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Some Medications Can Make You More Susceptible To Sunburn

Did you know that sometimes sunshine and medication don’t mix? Although the two may be inextricably connected to your health, you might not know the effect some medications can have on your sunshine sensitivity.

We all know that it’s important to wear sunscreen and sunglasses to guard against the sun’s harmful effects. But some extra precautions might be in order if you take a drug that boosts the sun’s impact on your skin.

The increased risk of a burn comes from the interaction between ultraviolet light and some pharmaceuticals. If you’re ingesting or slathering on those preparations, you could experience heightened sun sensitivity.

The side effect is made more dangerous because many people aren’t aware of it. 

“Unless someone points it out to them, they just, it isn’t something that you would think of,” says Pharmacist Barbara Jotham.

Ask your pharmacist if any of your prescriptions are putting you at risk of a burn.  Here are some known culprits in creating sun sensitivity:

  • Antibiotics – (Tetracyclines, Quinolones and Sulfa Drugs)
  • Diuretics – like the blood pressure medication, hydrochlorothyazide
  • Glyburide, a medicine for diabetes
  • Amiodarone, for treating heart conditions
  • Skin care products like alpha hydroxy acid, and retin-A
  • Some NSAID pain killers like Advil, Aleve, Motrin, and ibuprofen, and the prescription drug Celebrex.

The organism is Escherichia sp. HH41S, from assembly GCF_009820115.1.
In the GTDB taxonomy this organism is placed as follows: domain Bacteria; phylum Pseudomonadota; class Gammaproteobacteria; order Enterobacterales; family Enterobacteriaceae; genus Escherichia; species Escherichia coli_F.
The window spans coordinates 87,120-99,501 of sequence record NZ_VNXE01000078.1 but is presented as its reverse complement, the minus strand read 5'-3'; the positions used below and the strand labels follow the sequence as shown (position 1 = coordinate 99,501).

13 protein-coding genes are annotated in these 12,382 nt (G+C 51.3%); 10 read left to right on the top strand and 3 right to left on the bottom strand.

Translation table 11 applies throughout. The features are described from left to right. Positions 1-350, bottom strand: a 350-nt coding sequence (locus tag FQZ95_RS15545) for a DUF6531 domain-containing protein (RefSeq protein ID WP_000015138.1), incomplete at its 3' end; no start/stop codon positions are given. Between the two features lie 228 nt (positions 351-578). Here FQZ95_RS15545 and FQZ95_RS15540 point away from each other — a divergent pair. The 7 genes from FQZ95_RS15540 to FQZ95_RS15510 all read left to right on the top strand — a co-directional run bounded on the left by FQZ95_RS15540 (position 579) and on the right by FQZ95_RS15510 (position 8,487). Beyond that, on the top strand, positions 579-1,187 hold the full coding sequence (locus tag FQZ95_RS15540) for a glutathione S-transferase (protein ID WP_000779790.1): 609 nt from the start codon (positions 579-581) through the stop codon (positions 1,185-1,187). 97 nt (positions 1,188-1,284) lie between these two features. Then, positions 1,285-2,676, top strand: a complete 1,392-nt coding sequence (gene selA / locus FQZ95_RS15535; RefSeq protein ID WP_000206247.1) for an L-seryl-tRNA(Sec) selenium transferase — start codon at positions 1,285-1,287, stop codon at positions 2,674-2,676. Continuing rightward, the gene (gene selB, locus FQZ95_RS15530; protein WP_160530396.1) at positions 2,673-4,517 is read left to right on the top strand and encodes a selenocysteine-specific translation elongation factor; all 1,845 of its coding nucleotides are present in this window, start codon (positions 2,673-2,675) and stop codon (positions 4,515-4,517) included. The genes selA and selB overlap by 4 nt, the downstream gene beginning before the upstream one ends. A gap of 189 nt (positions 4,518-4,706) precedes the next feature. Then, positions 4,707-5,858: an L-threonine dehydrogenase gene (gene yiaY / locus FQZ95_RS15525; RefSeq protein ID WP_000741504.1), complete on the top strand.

Many of these drugs are quite common.  “Sulfa drugs, that’s an antibiotic, often used for bladder infections, and tetracyclines that a lot of teenagers might be taking,” Jotham explains.

Whether or not you use these products, protection from the sun is important to prevent damage that can lead to skin cancer.  

Do your best to avoid getting burned:

  • Be sure to use sunscreen – and lots of it – whenever you’re exposed to the sun. The biggest mistake is having a false sense of security around your sun lotion.  Since UV rays pass through water, it’s necessary to apply the stuff even when you’ll be swimming, and then again afterward. Apply liberally – a thin layer will not provide the protection you need.
  • Cover up – even though it’s hot, covering up is a great way to shield yourself on a sunny day. Hats, long sleeves, umbrellas and sunglasses all provide protective layers.
  • Avoid peak hours – between 10am and 3pm the sun is at its strongest. Try to avoid direct exposure during those times. Save your gardening for the early morning or evening!
  • Don’t forget the tanning booth – burns often happen when we don’t feel the heat of the sun. Watch your exposure while you’re bronzing up.

If, despite your best efforts, you still get burned, try some of these methods for relief:

  • Cool baths, or cool compresses on the burned areas

  • Use a soothing lotion that contains aloe, or a low concentration of hydrocortisone (with a doctor’s recommendation for younger children)

  • NSAIDs (Advil, Aleve, Motrin) can be used, paradoxically, to relieve the pain of sunburn – just don’t go back out in the sun!

As the weather warms up and we strip off our layers of clothing, it pays to be aware of this unavoidable seasonal hazard.

For more information:

WebMD on drugs that can cause photosensitivity

The Mayo Clinic talks about sunburn